- Even when offered millions for their houses in the historic port district, few Arabs in Jaffa will sell to Jews.
Jaffa PHOTOGRAPHER: VALERY SHARIFULIN/GETTY IMAGES
A Jewish developer recently made an unsolicited offer for Nouha Siksek’s beachfront home in Jaffa, Tel Aviv’s historic port. With land prices surging in the city and the run-down neighborhood undergoing a major face-lift, he was prepared to pay millions of dollars for the two-story house, planning to raze it and build an apartment tower with views of the Mediterranean. Siksek said no. “I’m not interested in the money,” says Siksek, 69, sitting with fingers intertwined on her black leather couch, a mural of the Dome of the Rock—one of Islam’s holiest sites—on the wall behind her. “Where would I go?” she says. “My father was buried here. My uncles were buried here. I want to be buried here with them.”
The quandary Siksek and her neighbors face is an economic distillation of the struggle over land in Israel. Prices have almost tripled in some parts of Jaffa since 2010, enriching—on paper, at least—many of the area’s 16,500 Arabs. But cashing out means surrendering to a wave of new residents, mainly Jewish, and hastening the end of 1,400 years of Arab presence in the area. What’s resulted is a market in which buyers must pay what could be called a “nationalism premium,” the extra cash needed to persuade sellers to disregard ancestral loyalties. “Everyone has a price,” says Abed Abou Shhadeh, a member of a prominent family that’s been in Jaffa for at least seven generations. “But the price is outrageous, and a big portion of them just don’t sell.”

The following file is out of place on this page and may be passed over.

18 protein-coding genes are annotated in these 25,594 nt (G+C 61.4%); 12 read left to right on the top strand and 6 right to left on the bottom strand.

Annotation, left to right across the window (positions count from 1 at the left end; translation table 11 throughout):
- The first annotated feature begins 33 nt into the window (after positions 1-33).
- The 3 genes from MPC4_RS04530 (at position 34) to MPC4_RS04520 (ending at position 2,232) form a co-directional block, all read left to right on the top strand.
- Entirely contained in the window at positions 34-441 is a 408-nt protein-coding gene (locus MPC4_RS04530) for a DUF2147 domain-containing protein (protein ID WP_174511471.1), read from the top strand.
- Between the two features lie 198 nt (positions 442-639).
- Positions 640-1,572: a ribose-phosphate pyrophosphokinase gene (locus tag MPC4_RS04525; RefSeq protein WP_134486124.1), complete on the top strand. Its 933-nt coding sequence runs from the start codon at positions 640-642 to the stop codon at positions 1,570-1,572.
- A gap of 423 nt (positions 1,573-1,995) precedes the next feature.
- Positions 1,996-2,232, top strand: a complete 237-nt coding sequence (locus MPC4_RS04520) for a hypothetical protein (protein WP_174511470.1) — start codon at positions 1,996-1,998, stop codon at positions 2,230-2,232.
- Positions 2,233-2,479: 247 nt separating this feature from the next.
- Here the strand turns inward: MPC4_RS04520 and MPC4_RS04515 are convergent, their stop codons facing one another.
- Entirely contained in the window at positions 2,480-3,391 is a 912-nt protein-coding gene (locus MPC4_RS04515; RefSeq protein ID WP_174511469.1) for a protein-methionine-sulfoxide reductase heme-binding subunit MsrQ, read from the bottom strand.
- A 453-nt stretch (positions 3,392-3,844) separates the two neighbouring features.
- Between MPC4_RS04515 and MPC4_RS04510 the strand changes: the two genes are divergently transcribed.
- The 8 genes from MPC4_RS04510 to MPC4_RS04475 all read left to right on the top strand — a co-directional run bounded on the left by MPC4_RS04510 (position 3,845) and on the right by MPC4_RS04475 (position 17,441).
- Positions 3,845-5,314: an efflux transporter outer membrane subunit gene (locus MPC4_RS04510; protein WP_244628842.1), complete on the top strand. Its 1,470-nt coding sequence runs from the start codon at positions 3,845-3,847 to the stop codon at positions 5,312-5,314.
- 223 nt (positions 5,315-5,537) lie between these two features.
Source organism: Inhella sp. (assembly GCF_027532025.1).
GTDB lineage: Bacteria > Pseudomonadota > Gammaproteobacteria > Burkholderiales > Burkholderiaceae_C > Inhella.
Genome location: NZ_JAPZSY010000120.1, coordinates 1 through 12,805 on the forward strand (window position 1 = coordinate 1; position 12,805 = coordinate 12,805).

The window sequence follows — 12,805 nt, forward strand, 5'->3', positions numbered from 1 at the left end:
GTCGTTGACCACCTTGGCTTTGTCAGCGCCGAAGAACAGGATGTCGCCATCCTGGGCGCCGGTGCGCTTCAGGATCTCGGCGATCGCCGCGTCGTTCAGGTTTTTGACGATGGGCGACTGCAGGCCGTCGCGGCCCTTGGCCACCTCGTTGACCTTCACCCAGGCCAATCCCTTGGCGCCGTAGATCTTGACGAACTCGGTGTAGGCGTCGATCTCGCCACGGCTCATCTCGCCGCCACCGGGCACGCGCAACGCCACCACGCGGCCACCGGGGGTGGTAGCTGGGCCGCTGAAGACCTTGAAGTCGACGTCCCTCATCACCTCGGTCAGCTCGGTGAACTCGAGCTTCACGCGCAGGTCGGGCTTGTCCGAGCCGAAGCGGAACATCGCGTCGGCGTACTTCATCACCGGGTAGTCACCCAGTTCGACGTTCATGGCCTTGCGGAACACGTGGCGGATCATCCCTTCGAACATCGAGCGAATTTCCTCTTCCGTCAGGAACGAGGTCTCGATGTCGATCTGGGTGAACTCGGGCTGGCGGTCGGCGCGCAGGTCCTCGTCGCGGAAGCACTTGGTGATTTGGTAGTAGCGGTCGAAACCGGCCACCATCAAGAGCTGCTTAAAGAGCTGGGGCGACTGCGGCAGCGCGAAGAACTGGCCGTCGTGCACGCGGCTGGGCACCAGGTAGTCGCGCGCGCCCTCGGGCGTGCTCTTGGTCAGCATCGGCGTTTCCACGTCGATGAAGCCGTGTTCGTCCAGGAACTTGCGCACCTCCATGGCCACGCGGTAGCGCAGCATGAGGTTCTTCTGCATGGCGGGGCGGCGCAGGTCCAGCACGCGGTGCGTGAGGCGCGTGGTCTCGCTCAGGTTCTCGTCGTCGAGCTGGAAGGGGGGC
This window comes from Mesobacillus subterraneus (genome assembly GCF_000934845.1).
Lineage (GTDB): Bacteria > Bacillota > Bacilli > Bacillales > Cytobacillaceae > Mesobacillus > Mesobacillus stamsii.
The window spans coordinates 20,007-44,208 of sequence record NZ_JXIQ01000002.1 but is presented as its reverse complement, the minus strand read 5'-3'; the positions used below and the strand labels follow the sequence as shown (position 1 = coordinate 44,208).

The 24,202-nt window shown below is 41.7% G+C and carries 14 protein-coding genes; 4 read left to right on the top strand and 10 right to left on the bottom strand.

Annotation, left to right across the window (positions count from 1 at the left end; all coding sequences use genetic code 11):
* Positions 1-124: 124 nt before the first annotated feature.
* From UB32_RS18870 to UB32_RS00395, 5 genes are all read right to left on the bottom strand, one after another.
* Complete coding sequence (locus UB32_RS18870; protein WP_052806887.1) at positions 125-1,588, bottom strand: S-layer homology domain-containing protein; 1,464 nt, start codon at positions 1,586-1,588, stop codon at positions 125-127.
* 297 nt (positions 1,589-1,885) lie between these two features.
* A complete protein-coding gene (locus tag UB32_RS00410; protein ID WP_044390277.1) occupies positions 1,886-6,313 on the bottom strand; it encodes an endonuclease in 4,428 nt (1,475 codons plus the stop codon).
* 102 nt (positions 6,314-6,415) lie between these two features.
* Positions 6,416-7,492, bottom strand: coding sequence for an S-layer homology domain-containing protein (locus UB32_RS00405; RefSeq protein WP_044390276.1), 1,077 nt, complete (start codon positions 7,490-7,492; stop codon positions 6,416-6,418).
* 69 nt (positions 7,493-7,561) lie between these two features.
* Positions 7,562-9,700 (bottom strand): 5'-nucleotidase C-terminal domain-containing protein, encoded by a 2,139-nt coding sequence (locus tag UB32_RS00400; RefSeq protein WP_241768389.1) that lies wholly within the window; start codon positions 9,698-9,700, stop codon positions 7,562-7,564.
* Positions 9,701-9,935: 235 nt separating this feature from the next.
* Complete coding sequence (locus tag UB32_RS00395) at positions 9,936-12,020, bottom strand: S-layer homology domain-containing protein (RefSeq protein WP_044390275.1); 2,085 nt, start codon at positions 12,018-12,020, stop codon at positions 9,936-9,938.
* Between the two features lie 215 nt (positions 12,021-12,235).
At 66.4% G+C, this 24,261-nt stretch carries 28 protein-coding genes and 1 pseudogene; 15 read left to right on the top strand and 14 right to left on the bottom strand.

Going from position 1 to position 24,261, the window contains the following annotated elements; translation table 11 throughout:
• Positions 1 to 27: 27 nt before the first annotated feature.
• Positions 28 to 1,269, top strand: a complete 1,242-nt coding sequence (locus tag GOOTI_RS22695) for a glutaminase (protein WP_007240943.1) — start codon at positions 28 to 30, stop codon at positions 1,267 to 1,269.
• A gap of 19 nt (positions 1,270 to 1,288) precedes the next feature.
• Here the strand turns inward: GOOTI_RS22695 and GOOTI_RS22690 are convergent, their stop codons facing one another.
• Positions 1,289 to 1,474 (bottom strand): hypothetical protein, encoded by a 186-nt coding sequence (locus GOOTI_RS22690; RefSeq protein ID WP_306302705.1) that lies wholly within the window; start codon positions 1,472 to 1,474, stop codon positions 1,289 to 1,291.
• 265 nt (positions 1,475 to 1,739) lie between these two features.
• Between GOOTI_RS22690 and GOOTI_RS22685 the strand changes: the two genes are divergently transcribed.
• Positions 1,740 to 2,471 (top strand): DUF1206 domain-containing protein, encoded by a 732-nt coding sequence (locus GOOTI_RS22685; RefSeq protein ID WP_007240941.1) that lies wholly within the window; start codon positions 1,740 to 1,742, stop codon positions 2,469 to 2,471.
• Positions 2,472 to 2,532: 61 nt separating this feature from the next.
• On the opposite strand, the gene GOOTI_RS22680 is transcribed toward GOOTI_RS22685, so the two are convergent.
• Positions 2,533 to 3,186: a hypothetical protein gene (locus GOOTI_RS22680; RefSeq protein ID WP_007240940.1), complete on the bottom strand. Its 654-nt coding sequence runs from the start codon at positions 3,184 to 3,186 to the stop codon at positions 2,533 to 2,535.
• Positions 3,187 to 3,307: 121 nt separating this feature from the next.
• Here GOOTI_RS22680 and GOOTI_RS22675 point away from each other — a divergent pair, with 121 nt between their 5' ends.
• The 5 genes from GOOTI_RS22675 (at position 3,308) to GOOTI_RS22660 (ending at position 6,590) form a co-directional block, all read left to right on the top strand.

Abou Shhadeh says the reaction is rooted in the Arabic word beit. While it literally means “home,” he says that for many Arabs it has a far greater significance: Beyond just walls and a roof, it’s the place they expect to die. The feeling is especially acute in Jaffa. In the 1920s and ’30s, wealthy Arabs in the city were castigated for selling their homes to Jewish newcomers. Then in the war of 1948, 95 percent of Jaffa’s 75,000 Arabs fled. After Israel prevailed in the conflict—which Palestinians call the Naqba, or “disaster”—the new government barred their return and settled Jews from other countries in Jaffa, leaving Arabs in the minority.
For decades, Jaffa was decrepit and crime-ridden, and most Tel Aviv residents would visit only for cheap hummus, pot, or prostitutes. “Back then, choosing to live in Jaffa was considered hardcore, like you’re taking a risk,” says Yaron Tsruya, whose real estate office sits on a once-derelict Jaffa street now home to some of Israel’s wealthiest families. After a few pioneering art galleries popped up, hip cafes followed about a decade ago, and today Jaffa has some of Tel Aviv’s trendiest hotels, bars, and restaurants. Siksek’s husband, Ibrahim, used to keep goats and a horse that grazed on vacant land near the house. Today, he has to content himself with a dozen caged canaries, because the lots have been filled with modern villas. “Animals can’t eat houses,” he says with a laugh.
Jaffa has some of Tel Aviv’s trendiest hotels, bars, and restaurants.PHOTOGRAPHER: MICHAEL JACOBS/GETTY IMAGES
The boom has created a two-speed Jaffa. Young Israeli couples and affluent families have moved into parts of the city, reflecting an improved sense of security. Police, however, are reluctant to patrol Arab areas, so business owners often pay young toughs for protection, according to Daniel Monterescu, an anthropologist who’s studied the area. “There’s a total lack of trust in the police,” he says. Although Siksek says she has no problem with her new Jewish neighbors, she suspects the gentrification reflects a not-so-subtle nudge toward the exit from the Israeli government. A reminder came on March 10 in the runup to parliamentary elections, when Prime Minister Benjamin Netanyahu said, “Israel is the nation-state of the Jewish people—and the Jewish people alone.”